Are We There Yet?

Posted: July 25, 2007 by Kendricke in Everquest 2, General Game Concepts, SOE, Uncategorized

Time passes slowly up here in the mountain
We sit beside the bridges and walk beside the fountains
Catch the wild fishes that float though the stream
Time passes slowly when you’re lost in a dream.

-Bob Dylan

Just weeks ago I booked my flights to Las Vegas for FanFaire, and bemoaned the fact that I’ll have to spent around 3.5 hours in the air flying from Minneapolis.  Seriously – three whole hours!!

Well, a flight that long demands some new reading material, so it’s off to the bookstore with me.  I’m a bit of history buff, so I head right over to that section and start poring through the titles.   Though a lot of the books I  read might seem pretty dry to most people, I find myself completely engrossed in the titles.

One fact I find myself continually fascinated by is the amount of time spent travelling throughout history.  When Julias Ceasar took his command in the provice of Baetica in  “Farther Spain” in 61 BC, it took him 3 weeks by litter from Rome.  In 1820, it took nearly 4 months time for the whaler Essex to travel from Nantucket to the whaling grounds of the central Pacific.  Even at the turn of the 20th century, it could take weeks for a steamboat to travel less than a thousand miles up the Congo river.

Compared to all that, my meager 3 hour flight seems fairly meaningless.  And yet, players still complain today that it can take 20 whole minutes to travel from one end of an MMO’s online world to the other.  Seriously – 20 whole minutes!!

There’s a constant debate across different MMO’s to determine whether longer travel times immerse players or unnecessarily hinder gameplay.  I can see good points on both sides of the argument.  And though I don’t pretend to have all the answers to forever bury the discussion behind a definitive answer once and for all, I do think it’s a good subject to touch upon once again.

For one thing, I don’t buy into the argument that travel time is a meaningless timesink.  Many game designs seems to refute this idea at every turn. 

In Everquest 2 alone, virtually every class has a spell, art, or other ability designed to somehow affect travel times.  Whether it’s a Warden’s Spirit of the Wolf, a Swashbuckler’s Smuggle, or a Templar’s Odyssey, there are dozens of ways within the game to dramatically alter how one gets from point A to point B, and how safe the journey will be.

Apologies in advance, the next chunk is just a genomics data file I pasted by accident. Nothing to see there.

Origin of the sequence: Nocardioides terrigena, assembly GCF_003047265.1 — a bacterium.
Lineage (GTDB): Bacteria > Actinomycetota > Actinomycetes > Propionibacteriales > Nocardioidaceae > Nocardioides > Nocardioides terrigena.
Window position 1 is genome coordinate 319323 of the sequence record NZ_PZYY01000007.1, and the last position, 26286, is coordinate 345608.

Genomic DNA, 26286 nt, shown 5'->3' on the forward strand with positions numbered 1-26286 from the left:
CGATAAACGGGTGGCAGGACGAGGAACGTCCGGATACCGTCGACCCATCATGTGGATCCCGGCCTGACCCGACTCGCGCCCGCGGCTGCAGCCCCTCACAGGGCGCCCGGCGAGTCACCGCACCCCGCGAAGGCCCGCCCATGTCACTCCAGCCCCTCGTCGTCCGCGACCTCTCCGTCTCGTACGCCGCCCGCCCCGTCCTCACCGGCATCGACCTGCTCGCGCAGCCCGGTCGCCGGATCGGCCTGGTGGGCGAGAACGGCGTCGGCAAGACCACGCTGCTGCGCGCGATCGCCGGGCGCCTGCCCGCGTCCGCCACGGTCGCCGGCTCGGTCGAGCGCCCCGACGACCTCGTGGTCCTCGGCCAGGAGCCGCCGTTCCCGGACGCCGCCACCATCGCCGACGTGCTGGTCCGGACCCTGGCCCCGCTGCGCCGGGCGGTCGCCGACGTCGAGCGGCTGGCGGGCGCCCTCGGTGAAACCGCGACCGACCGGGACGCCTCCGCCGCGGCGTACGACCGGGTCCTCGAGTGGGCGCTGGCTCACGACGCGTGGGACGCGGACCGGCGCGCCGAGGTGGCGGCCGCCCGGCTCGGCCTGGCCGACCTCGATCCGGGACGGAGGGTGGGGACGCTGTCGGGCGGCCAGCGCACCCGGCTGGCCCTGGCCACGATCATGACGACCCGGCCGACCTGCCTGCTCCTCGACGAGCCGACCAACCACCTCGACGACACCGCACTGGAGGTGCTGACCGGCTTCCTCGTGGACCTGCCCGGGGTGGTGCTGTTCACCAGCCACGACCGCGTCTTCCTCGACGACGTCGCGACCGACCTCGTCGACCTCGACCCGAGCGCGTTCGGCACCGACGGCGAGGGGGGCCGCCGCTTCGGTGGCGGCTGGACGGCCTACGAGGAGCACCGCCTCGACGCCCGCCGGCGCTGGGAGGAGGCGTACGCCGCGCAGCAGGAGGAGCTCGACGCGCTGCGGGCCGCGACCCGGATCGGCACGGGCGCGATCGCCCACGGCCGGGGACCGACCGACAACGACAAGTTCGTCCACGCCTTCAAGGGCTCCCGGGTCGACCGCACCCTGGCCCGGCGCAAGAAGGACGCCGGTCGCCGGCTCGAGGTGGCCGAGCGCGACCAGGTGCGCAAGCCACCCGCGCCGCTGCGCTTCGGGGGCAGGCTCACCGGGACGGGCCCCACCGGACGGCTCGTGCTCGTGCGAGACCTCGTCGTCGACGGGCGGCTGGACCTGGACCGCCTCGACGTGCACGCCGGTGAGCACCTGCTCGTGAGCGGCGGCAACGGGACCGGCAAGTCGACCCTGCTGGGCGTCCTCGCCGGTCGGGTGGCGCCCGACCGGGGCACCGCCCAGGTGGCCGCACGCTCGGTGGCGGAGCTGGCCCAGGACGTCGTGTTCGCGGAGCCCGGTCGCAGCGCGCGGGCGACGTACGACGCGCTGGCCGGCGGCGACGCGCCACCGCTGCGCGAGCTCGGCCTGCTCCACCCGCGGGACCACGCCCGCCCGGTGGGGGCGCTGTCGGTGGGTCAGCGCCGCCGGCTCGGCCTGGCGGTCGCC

Of course, then there’s the myriad of potions and totems created for the purposes of easing travel.  An entire economy has been built around the idea of travel.  Remove travel times and how many woodworkers suddenly bemoan the loss of the Wolf Totem market?

Those items exist for a reason.  Those spells exist for a reason.  Not every encounter within a game need be immediately related to combat.  Travel serves a need within many games, just as it serves a need within the stories we like to read.  Apart from those historical tomes I’ve been immersed in, how fun would it be to read “Gulliver’s Instant Teleportation Home”.  Even in such settings as the as Star Trek universe where teleportation IS a reality, an entire series was built around the idea of a lost ship just trying to get back home (Voyager, ya clods!).  Of course, imagine even those stories as the starting theme began to quietly build and the narrative voice of Shatner or Stewart began with “These are the instant teleportations of the Starship Enterprise…”.

Sometimes the journey is more important than the destination, even if it serves no immediate purpose.  What it does do is help set the stage and create a sense of scale.  Eventually, the scale may shrink a bit as new features or abilities are introduced, but removing travel outright isn’t a very exciting proposition for me, and possibly a reason I seek out games where sometimes you just have to hoof it the long way.